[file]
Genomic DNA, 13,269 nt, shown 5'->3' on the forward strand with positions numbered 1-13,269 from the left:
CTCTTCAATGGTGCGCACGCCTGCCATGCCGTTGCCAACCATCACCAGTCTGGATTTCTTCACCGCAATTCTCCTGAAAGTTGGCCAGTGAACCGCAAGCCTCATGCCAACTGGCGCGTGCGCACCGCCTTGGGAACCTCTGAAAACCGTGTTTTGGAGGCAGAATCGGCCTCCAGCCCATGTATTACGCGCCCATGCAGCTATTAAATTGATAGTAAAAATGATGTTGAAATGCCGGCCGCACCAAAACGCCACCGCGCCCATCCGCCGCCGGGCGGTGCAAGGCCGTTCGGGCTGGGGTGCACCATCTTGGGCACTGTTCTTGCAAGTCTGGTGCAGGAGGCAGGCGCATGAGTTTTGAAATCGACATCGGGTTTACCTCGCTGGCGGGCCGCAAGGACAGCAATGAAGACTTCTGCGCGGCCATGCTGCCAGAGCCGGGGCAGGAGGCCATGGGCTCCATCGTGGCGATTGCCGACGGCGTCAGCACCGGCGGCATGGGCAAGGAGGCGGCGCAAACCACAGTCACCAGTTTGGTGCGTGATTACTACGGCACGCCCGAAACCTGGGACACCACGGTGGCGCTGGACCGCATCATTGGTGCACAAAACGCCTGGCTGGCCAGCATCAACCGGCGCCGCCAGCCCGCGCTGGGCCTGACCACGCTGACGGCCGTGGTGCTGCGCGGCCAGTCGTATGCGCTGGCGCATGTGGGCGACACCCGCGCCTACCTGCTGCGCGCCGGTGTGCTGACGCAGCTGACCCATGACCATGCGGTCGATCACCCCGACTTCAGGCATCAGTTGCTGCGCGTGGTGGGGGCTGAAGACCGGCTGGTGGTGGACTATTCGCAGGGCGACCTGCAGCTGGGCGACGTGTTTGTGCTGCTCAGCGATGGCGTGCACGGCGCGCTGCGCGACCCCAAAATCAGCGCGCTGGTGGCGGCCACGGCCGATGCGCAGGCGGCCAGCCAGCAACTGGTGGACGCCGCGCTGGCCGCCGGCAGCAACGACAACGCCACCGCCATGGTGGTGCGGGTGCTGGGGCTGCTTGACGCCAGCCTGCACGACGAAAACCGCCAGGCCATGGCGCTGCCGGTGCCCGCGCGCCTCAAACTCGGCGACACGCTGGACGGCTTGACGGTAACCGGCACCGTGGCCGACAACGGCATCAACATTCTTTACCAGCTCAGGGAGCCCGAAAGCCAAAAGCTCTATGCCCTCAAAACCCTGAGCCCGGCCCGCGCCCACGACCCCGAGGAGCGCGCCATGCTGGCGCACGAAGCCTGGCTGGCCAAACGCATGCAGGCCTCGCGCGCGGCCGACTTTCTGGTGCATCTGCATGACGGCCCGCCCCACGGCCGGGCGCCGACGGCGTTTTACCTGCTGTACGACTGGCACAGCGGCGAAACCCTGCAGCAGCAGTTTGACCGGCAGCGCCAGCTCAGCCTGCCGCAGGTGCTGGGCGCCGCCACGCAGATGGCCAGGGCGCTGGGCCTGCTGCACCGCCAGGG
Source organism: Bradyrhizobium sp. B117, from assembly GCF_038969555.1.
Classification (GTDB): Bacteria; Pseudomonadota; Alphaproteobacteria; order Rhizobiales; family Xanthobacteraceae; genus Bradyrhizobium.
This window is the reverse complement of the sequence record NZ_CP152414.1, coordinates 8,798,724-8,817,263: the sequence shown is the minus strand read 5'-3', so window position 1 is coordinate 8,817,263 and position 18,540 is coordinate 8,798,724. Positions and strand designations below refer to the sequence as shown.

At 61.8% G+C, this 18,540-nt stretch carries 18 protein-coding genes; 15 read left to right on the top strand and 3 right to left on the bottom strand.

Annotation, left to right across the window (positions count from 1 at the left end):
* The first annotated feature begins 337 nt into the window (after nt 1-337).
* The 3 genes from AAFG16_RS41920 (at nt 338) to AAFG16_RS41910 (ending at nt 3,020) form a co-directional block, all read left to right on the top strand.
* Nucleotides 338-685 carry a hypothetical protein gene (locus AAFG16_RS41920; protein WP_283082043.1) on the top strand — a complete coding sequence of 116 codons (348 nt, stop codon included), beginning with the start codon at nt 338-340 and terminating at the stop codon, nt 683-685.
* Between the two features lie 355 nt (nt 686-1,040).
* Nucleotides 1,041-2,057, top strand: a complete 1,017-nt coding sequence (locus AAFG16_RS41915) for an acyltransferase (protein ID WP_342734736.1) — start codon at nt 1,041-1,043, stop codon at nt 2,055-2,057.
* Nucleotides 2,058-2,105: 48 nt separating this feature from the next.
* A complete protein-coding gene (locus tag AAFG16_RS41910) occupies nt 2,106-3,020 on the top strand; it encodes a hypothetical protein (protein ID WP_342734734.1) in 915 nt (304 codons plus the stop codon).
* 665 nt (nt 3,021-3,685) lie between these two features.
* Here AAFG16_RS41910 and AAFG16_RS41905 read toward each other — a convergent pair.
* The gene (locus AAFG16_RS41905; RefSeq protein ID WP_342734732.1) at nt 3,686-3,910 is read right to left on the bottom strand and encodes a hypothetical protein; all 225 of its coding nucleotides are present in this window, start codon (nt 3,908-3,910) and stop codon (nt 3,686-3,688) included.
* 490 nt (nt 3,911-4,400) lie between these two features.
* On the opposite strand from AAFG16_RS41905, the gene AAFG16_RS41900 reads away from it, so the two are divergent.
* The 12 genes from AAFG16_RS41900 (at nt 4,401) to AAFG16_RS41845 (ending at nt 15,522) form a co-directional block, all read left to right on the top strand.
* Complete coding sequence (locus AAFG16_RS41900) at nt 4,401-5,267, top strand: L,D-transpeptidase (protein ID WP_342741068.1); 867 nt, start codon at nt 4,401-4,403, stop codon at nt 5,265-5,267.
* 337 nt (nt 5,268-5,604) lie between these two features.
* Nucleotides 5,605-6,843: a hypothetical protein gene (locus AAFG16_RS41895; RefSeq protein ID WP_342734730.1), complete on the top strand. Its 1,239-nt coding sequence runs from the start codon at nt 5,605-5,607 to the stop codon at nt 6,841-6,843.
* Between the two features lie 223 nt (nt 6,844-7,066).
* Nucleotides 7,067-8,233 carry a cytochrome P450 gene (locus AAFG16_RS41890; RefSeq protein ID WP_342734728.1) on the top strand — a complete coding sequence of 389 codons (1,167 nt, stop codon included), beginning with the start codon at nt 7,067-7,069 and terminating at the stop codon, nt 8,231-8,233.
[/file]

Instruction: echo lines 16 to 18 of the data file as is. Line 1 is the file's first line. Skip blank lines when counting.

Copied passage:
* Here AAFG16_RS41910 and AAFG16_RS41905 read toward each other — a convergent pair.
* The gene (locus AAFG16_RS41905; RefSeq protein ID WP_342734732.1) at nt 3,686-3,910 is read right to left on the bottom strand and encodes a hypothetical protein; all 225 of its coding nucleotides are present in this window, start codon (nt 3,908-3,910) and stop codon (nt 3,686-3,688) included.
* 490 nt (nt 3,911-4,400) lie between these two features.